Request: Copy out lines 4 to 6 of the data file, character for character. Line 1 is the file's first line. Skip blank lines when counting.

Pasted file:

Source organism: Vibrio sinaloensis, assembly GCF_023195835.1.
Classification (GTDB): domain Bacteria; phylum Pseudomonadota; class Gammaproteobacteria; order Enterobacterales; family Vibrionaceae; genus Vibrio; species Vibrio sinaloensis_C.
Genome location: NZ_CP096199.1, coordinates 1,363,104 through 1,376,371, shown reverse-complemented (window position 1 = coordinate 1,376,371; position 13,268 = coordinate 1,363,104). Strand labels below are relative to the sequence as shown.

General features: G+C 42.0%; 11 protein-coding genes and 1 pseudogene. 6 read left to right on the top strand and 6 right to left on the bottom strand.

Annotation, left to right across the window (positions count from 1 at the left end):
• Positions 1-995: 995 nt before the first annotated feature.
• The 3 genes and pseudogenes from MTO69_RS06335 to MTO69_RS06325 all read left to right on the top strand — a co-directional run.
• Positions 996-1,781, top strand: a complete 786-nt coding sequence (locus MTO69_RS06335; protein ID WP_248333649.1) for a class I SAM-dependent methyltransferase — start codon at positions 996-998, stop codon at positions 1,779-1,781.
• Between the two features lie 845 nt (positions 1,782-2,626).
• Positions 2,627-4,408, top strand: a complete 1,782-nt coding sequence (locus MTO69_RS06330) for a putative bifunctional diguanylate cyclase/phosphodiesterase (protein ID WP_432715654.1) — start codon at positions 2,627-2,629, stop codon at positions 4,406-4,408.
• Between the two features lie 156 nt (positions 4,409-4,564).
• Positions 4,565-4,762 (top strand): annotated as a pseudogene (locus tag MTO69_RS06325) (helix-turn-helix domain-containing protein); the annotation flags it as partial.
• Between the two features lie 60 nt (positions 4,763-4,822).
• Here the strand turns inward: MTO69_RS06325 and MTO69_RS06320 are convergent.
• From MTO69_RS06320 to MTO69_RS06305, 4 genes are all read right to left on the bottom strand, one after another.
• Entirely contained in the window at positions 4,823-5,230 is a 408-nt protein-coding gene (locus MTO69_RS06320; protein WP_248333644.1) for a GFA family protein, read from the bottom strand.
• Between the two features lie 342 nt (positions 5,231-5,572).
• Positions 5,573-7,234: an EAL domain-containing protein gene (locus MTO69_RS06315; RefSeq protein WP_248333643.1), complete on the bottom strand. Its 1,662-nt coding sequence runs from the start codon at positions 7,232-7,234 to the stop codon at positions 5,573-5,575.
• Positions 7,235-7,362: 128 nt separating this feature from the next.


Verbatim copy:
General features: G+C 42.0%; 11 protein-coding genes and 1 pseudogene. 6 read left to right on the top strand and 6 right to left on the bottom strand.

Annotation, left to right across the window (positions count from 1 at the left end):
• Positions 1-995: 995 nt before the first annotated feature.